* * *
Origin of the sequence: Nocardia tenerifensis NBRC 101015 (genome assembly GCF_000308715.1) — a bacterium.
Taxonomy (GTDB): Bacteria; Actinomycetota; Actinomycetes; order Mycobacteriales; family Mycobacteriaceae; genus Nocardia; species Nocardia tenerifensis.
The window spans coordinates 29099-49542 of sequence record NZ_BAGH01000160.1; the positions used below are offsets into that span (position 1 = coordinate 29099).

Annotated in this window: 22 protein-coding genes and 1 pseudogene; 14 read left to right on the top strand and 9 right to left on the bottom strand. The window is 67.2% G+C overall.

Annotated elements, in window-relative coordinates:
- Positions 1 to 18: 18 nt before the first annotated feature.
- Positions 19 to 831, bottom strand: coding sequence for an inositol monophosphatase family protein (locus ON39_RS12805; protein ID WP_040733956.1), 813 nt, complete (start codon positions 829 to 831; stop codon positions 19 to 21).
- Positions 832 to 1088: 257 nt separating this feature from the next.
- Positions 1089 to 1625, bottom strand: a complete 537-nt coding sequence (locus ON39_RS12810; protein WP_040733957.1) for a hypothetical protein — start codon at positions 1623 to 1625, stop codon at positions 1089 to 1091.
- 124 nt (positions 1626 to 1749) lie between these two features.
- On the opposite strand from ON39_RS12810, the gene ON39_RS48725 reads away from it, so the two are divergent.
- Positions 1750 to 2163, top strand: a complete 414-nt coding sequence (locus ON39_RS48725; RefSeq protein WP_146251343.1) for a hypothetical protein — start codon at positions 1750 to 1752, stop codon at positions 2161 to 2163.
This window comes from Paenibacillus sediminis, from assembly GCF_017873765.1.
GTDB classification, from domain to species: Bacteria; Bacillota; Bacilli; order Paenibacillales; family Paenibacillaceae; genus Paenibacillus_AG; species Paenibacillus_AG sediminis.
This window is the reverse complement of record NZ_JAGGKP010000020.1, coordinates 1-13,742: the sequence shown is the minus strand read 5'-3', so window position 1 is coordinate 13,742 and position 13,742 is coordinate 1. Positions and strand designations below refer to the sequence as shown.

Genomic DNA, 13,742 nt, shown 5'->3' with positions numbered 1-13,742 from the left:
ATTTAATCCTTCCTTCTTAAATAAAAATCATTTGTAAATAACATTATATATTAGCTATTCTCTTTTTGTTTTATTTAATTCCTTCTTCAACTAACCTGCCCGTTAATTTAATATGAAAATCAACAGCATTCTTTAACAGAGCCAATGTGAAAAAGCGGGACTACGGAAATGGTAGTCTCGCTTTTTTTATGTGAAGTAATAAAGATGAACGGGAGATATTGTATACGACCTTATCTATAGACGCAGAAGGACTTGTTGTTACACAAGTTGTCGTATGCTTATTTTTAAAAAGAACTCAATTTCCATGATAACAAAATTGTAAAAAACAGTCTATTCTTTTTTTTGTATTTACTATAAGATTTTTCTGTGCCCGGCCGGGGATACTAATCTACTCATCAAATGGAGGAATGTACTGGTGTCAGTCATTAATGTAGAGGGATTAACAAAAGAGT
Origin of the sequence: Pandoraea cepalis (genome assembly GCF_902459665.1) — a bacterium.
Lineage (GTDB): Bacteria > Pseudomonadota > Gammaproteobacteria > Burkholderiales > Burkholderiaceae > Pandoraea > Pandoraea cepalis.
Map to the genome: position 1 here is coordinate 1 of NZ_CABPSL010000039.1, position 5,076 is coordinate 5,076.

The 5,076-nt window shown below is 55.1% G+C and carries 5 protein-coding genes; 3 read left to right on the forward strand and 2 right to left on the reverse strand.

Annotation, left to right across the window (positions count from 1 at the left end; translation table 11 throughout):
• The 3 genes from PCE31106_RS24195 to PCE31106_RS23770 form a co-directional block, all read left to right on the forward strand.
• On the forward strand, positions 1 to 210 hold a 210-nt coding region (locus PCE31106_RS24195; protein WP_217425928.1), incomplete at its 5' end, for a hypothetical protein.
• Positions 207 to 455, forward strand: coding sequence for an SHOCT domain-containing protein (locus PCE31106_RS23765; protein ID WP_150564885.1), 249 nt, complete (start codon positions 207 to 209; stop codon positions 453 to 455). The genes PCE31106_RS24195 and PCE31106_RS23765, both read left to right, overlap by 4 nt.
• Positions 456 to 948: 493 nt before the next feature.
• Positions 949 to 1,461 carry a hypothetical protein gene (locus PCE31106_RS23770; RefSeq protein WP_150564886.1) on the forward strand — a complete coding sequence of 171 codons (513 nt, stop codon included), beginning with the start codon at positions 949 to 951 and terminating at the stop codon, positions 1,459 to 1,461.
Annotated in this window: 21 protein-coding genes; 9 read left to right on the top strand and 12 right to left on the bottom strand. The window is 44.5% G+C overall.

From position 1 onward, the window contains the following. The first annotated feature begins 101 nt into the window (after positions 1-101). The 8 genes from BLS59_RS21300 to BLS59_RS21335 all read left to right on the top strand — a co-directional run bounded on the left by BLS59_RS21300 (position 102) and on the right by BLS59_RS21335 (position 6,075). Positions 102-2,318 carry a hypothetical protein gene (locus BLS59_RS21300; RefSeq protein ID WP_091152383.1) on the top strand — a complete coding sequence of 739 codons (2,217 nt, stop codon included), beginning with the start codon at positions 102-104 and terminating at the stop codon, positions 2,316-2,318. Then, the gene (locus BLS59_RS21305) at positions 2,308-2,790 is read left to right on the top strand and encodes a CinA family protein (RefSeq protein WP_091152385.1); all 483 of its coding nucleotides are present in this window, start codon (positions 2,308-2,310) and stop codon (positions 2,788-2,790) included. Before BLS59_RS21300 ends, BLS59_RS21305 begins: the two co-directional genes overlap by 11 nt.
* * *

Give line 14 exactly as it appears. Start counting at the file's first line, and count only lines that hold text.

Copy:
GTDB classification, from domain to species: Bacteria; Bacillota; Bacilli; order Paenibacillales; family Paenibacillaceae; genus Paenibacillus_AG; species Paenibacillus_AG sediminis.